Why hexagonal clouds don't solve Bermuda Triangle mystery
Wednesday, October 26, 2016, 11:27 AM - Over the last century, dozens of ships and airplanes have disappeared in the notorious Bermuda Triangle without explanation.
A satellite image showing hexagonal clouds in the area has been a source of speculation after the photo appeared in Science Channel's What on Earth series.
In an episode about the Bermuda Triangle, the hexagon-shaped clouds were said to create strong winds that form microbursts of air, also refereed to as "air bombs," which could be capable of bringing down planes and ships in the loosely defined area situated between Florida, Bermuda and Puerto Rico in the western part of the North Atlantic Ocean.
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"They are formed by what are called microbursts and they are blasts of air that come down out of the bottom of a cloud and then hit the ocean and then create waves that can sometimes be massive in size as they start to interact with each other," meteorologist Randy Cerveny told Science Channel.
The hexagon-shaped clouds were discovered 240 km off the coast of Florida and over the Bahamas and range in size between 32 and 88 km in width.
Microbursts, according to Science Channel, are associated with winds up to 160 km/h, which are strong enough to produce waves as high as 12 metres.
The What On Earth episode further noted that similar cloud shapes were examined over the North Sea, off the coast of the UK. However, experts say while the clouds over the North Sea and the Bahamas may look the same, they interact with the ocean below in different ways.
"Microbursts are specific as they are produced by large thunderstorms," says The Weather Network meteorologist Scott Sutherland. "While they are powerful downdrafts of wind and can create large waves if they occur over water, these specific hexagonal cloud shapes are likely just due to the shape of the islands and the heating of the land, in comparison to the ocean water."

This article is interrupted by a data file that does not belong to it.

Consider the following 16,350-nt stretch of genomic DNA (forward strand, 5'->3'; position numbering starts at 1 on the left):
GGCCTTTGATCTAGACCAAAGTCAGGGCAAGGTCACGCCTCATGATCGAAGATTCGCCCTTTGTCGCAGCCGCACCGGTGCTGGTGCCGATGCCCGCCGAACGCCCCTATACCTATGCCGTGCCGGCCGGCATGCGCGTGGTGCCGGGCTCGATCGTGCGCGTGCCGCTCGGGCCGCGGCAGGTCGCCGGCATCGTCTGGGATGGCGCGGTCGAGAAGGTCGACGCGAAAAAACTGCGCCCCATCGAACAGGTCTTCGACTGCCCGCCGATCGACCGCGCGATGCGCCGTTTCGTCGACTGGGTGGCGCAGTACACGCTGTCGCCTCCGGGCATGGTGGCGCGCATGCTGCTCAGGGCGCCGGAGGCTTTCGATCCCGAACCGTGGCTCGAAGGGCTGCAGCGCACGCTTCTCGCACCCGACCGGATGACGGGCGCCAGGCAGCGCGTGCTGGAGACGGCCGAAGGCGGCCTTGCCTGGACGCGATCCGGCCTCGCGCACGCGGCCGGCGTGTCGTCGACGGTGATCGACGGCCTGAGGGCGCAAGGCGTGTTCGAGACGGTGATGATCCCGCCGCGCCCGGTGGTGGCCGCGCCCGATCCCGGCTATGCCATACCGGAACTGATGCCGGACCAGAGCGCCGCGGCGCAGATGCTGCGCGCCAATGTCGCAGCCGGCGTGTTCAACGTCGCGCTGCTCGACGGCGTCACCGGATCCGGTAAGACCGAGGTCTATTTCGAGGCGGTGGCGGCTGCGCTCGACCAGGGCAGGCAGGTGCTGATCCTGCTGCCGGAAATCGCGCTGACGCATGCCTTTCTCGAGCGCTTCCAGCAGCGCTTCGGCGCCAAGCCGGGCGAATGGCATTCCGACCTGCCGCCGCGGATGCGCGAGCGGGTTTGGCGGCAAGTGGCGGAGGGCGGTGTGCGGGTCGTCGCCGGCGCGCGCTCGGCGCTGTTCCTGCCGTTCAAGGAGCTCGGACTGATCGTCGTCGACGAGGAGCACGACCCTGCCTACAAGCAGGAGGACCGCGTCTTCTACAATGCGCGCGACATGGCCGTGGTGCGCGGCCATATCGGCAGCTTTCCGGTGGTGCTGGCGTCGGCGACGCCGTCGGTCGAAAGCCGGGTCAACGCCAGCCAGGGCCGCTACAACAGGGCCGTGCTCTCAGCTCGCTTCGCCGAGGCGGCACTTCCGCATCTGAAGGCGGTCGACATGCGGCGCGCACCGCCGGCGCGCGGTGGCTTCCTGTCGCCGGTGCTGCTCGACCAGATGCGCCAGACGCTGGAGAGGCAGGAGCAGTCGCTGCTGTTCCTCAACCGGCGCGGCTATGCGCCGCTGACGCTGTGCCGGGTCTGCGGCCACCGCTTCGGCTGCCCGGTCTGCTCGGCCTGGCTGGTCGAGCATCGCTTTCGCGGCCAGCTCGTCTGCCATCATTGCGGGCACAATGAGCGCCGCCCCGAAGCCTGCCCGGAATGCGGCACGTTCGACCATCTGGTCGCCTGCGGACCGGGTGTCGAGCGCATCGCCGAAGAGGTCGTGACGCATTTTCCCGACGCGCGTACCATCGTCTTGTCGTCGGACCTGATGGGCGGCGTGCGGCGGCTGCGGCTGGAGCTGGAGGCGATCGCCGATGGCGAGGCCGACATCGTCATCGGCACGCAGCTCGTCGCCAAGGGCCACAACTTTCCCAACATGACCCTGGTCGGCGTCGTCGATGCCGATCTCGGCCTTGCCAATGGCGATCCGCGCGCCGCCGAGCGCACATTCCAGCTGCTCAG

These hexagonal clouds are also referred to as open cell cloud formations and occur on a regular basis on the backside of a low pressure system or cyclone in the mid-latitudes, according to NASA.
"In the northern hemisphere, a low-pressure system will draw in surrounding air and spin it counterclockwise," a NASA explanation reads. "That means that on the back side of the low pressure center, cold air will be drawn in from the north, and on the front side, warm air will be drawn up from latitudes closer to the equator. This movement of an air mass is called advection, and when cold air advection occurs over warmer waters, open cell cloud formations often result."
According to the Washington Post, when Cerveny takes part in a segment for the show typically, "either you give the actual explanation, or the straw man explanation," the meteorologist said.
Cerveny offered the microburst explanation as a possible argument, but instead the segment offered it as a factual statement.
"The ocean has always been a mysterious place to humans, and when foul weather or poor navigation is involved, it can be a very deadly place," the National Oceanic and Atmospheric Administration said in a statement. "This is true all over the world. There is no evidence that mysterious disappearances occur with any greater frequency in the Bermuda Triangle than in may other large, well-traveled area of the ocean."
EDITOR'S NOTE: This article originally ran on Oct. 22, 2016. It has been updated and expanded to reflect current developments.